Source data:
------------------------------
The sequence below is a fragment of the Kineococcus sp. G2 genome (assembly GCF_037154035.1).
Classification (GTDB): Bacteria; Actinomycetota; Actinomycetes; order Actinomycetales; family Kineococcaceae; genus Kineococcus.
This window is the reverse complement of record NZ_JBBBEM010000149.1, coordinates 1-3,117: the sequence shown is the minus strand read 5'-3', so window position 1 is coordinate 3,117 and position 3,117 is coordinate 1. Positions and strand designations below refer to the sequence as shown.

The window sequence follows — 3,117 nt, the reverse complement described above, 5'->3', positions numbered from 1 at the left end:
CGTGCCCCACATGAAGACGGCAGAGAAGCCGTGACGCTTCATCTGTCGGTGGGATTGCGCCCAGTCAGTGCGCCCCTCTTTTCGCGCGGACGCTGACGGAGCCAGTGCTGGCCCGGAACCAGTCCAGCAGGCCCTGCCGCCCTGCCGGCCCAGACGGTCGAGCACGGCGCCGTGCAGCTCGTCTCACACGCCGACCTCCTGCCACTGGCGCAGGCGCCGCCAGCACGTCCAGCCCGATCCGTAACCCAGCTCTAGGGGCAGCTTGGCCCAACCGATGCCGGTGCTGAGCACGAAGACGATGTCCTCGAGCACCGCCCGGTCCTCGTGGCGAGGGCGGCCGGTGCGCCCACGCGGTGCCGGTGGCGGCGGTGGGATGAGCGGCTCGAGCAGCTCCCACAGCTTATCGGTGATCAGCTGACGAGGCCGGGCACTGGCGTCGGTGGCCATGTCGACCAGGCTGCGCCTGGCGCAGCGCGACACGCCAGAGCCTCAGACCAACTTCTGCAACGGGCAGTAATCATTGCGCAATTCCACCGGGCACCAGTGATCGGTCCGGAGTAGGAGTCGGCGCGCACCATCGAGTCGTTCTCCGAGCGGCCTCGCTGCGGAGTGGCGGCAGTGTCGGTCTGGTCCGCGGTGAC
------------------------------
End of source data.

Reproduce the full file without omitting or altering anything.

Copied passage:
The sequence below is a fragment of the Kineococcus sp. G2 genome (assembly GCF_037154035.1).
Classification (GTDB): Bacteria; Actinomycetota; Actinomycetes; order Actinomycetales; family Kineococcaceae; genus Kineococcus.
This window is the reverse complement of record NZ_JBBBEM010000149.1, coordinates 1-3,117: the sequence shown is the minus strand read 5'-3', so window position 1 is coordinate 3,117 and position 3,117 is coordinate 1. Positions and strand designations below refer to the sequence as shown.

The window sequence follows — 3,117 nt, the reverse complement described above, 5'->3', positions numbered from 1 at the left end:
CGTGCCCCACATGAAGACGGCAGAGAAGCCGTGACGCTTCATCTGTCGGTGGGATTGCGCCCAGTCAGTGCGCCCCTCTTTTCGCGCGGACGCTGACGGAGCCAGTGCTGGCCCGGAACCAGTCCAGCAGGCCCTGCCGCCCTGCCGGCCCAGACGGTCGAGCACGGCGCCGTGCAGCTCGTCTCACACGCCGACCTCCTGCCACTGGCGCAGGCGCCGCCAGCACGTCCAGCCCGATCCGTAACCCAGCTCTAGGGGCAGCTTGGCCCAACCGATGCCGGTGCTGAGCACGAAGACGATGTCCTCGAGCACCGCCCGGTCCTCGTGGCGAGGGCGGCCGGTGCGCCCACGCGGTGCCGGTGGCGGCGGTGGGATGAGCGGCTCGAGCAGCTCCCACAGCTTATCGGTGATCAGCTGACGAGGCCGGGCACTGGCGTCGGTGGCCATGTCGACCAGGCTGCGCCTGGCGCAGCGCGACACGCCAGAGCCTCAGACCAACTTCTGCAACGGGCAGTAATCATTGCGCAATTCCACCGGGCACCAGTGATCGGTCCGGAGTAGGAGTCGGCGCGCACCATCGAGTCGTTCTCCGAGCGGCCTCGCTGCGGAGTGGCGGCAGTGTCGGTCTGGTCCGCGGTGAC